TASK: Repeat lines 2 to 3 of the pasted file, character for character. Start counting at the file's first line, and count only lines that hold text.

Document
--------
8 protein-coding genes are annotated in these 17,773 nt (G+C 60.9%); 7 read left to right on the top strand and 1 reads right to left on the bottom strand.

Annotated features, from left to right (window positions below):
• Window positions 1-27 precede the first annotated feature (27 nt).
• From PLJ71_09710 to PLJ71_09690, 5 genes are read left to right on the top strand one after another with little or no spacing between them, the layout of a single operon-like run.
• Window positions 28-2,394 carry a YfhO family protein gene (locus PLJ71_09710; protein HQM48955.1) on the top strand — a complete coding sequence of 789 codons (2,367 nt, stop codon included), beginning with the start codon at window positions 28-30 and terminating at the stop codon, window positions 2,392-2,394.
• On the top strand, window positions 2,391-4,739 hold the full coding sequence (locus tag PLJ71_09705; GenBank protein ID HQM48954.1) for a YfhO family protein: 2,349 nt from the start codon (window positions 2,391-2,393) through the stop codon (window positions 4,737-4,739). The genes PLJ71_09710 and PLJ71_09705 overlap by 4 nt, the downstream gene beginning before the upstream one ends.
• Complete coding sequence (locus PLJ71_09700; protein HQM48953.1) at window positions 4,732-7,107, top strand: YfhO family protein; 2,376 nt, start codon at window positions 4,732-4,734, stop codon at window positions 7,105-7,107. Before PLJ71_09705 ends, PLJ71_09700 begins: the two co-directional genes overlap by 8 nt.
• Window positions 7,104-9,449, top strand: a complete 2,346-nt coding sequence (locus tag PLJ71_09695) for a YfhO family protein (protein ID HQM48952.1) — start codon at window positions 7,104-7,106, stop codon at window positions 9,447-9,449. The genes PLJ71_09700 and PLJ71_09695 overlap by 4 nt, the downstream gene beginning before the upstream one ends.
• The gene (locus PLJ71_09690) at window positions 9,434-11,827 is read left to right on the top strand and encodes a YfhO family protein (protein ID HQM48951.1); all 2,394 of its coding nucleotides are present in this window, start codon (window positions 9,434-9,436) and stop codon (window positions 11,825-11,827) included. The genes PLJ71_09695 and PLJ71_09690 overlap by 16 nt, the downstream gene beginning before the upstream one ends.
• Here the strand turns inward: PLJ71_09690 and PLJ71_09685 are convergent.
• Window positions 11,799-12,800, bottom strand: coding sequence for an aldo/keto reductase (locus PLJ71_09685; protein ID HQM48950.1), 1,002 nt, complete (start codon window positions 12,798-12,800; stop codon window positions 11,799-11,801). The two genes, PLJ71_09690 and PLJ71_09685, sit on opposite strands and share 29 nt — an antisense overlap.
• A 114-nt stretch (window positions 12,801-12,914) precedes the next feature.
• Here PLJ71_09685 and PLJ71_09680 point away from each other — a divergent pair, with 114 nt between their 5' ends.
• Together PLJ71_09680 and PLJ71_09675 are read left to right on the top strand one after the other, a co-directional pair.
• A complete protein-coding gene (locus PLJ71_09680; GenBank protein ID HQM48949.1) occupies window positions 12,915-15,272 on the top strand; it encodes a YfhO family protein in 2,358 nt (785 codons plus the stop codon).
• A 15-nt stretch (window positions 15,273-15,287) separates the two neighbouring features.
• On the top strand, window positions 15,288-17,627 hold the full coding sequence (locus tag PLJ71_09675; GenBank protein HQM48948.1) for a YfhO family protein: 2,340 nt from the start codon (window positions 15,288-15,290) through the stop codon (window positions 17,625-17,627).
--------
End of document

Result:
Annotated features, from left to right (window positions below):
• Window positions 1-27 precede the first annotated feature (27 nt).